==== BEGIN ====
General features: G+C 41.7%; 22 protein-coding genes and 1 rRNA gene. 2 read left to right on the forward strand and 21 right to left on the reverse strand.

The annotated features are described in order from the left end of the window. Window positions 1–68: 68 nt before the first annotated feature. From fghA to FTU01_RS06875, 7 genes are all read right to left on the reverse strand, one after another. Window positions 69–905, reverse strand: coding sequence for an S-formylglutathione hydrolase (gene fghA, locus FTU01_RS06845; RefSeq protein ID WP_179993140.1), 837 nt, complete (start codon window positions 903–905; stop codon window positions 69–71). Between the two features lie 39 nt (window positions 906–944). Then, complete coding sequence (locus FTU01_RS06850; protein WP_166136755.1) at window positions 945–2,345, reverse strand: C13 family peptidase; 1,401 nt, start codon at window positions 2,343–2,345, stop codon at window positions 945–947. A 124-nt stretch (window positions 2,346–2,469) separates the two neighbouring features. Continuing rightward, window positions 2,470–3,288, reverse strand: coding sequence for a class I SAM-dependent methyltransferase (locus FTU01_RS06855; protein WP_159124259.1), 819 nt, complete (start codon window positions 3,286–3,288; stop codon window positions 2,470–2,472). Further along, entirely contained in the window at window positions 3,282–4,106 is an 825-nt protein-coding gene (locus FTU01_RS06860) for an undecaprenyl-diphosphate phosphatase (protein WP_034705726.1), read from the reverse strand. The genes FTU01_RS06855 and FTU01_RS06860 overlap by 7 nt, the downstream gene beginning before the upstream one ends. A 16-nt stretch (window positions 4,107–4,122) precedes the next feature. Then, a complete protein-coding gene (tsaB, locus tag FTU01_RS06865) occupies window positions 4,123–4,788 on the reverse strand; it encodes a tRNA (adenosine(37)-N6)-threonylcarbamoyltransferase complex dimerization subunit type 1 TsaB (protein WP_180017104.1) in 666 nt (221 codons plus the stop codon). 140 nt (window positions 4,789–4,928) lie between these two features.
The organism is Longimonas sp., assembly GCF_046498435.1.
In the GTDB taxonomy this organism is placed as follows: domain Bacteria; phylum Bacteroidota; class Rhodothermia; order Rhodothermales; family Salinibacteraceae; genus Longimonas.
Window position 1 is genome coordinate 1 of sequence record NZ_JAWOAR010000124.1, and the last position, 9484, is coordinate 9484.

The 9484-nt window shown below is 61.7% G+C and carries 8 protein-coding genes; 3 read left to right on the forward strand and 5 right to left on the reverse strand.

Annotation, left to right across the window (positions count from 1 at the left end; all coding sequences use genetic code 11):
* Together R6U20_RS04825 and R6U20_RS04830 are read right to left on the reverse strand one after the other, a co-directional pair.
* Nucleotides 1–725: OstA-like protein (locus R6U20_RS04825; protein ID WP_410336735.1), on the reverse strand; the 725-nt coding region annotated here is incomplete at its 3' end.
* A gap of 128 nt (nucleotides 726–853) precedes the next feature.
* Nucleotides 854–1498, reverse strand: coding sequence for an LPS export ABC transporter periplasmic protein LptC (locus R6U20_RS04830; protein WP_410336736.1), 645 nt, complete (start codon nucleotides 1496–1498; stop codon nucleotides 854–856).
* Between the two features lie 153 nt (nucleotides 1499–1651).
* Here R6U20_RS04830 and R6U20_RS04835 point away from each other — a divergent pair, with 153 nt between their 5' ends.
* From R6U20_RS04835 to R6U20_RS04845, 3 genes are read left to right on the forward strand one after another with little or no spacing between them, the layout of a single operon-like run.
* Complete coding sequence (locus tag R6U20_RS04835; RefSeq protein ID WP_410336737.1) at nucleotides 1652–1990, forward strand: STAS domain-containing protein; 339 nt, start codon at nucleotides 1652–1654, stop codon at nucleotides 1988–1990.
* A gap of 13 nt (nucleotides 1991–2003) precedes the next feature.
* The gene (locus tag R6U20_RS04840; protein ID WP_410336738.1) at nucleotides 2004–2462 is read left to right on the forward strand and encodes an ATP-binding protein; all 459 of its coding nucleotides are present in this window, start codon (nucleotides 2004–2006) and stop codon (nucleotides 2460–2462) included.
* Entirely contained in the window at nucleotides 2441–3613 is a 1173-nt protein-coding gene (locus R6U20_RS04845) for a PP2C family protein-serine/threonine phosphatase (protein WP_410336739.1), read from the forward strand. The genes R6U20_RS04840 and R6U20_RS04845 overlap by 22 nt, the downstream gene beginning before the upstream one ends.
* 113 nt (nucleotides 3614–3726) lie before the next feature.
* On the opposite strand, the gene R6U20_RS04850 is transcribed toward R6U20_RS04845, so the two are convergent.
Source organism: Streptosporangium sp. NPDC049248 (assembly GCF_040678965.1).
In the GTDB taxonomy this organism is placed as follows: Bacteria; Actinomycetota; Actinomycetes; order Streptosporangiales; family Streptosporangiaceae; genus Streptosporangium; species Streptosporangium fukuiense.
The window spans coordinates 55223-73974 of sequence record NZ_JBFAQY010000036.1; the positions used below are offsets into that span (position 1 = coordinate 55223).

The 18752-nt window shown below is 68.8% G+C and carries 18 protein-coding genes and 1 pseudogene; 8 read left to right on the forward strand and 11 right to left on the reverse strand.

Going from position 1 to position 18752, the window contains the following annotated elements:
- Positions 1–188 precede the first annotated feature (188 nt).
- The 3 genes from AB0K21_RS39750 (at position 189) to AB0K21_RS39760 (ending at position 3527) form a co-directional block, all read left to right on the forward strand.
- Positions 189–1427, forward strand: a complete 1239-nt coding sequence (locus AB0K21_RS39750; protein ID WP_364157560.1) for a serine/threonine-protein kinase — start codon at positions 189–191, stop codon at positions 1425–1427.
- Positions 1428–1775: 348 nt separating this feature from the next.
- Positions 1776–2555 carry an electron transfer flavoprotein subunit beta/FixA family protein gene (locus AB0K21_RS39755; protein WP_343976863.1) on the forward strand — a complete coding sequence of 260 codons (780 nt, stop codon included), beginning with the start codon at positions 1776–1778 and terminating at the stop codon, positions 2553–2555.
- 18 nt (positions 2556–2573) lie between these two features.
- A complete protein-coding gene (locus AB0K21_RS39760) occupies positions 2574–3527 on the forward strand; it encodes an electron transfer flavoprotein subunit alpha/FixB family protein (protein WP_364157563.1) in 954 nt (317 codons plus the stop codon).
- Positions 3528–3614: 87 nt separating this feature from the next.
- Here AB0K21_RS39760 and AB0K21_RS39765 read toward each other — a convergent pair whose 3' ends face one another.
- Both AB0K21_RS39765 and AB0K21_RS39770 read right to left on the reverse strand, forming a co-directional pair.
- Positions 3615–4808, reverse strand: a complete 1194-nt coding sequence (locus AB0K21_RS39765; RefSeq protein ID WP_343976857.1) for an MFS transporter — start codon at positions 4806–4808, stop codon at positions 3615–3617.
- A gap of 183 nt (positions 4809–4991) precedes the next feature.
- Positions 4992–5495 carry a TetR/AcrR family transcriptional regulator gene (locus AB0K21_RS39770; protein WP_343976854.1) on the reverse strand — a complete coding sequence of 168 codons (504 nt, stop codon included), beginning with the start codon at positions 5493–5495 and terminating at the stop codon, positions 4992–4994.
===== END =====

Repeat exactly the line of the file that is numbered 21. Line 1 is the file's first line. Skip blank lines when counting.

Source organism: Streptosporangium sp. NPDC049248 (assembly GCF_040678965.1).